draft-ietf-v6ops-addcon-09.txt   draft-ietf-v6ops-addcon-10.txt 
IPv6 Operations G. Van de Velde IPv6 Operations G. Van de Velde
Internet-Draft C. Popoviciu Internet-Draft C. Popoviciu
Intended status: Informational Cisco Systems Intended status: Informational Cisco Systems
Expires: February 9, 2009 T. Chown Expires: March 26, 2009 T. Chown
University of Southampton University of Southampton
O. Bonness O. Bonness
C. Hahn C. Hahn
T-Systems Enterprise Services GmbH T-Systems Enterprise Services GmbH
August 8, 2008 September 22, 2008
IPv6 Unicast Address Assignment Considerations IPv6 Unicast Address Assignment Considerations
<draft-ietf-v6ops-addcon-09.txt> <draft-ietf-v6ops-addcon-10.txt>
Status of this Memo Status of this Memo
By submitting this Internet-Draft, each author represents that any By submitting this Internet-Draft, each author represents that any
applicable patent or other IPR claims of which he or she is aware applicable patent or other IPR claims of which he or she is aware
have been or will be disclosed, and any of which he or she becomes have been or will be disclosed, and any of which he or she becomes
aware will be disclosed, in accordance with Section 6 of BCP 79. aware will be disclosed, in accordance with Section 6 of BCP 79.
Internet-Drafts are working documents of the Internet Engineering Internet-Drafts are working documents of the Internet Engineering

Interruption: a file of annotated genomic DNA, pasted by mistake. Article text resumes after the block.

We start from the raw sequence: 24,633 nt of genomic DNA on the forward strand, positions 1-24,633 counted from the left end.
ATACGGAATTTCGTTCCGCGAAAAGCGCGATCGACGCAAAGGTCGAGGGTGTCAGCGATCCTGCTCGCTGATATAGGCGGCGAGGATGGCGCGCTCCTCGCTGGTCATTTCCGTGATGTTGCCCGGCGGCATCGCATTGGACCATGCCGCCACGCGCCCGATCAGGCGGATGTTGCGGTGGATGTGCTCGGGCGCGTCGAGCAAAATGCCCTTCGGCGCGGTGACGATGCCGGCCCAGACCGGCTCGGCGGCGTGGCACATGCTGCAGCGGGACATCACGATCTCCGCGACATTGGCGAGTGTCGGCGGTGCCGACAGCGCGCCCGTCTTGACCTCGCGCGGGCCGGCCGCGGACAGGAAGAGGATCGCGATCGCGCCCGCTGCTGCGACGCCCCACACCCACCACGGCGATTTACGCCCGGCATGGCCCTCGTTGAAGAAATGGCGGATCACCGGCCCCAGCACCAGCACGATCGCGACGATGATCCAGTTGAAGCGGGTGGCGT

Task Force (IETF), its areas, and its working groups. Note that Task Force (IETF), its areas, and its working groups. Note that
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and may be updated, replaced, or obsoleted by other documents at any and may be updated, replaced, or obsoleted by other documents at any
time. It is inappropriate to use Internet-Drafts as reference time. It is inappropriate to use Internet-Drafts as reference
material or to cite them other than as "work in progress." material or to cite them other than as "work in progress."
The list of current Internet-Drafts can be accessed at The list of current Internet-Drafts can be accessed at
http://www.ietf.org/ietf/1id-abstracts.txt. http://www.ietf.org/ietf/1id-abstracts.txt.
The list of Internet-Draft Shadow Directories can be accessed at The list of Internet-Draft Shadow Directories can be accessed at
http://www.ietf.org/shadow.html. http://www.ietf.org/shadow.html.
This Internet-Draft will expire on February 9, 2009. This Internet-Draft will expire on March 26, 2009.
Abstract Abstract
One fundamental aspect of any IP communications infrastructure is its One fundamental aspect of any IP communications infrastructure is its
addressing plan. With its new address architecture and allocation addressing plan. With its new address architecture and allocation
policies, the introduction of IPv6 into a network means that network policies, the introduction of IPv6 into a network means that network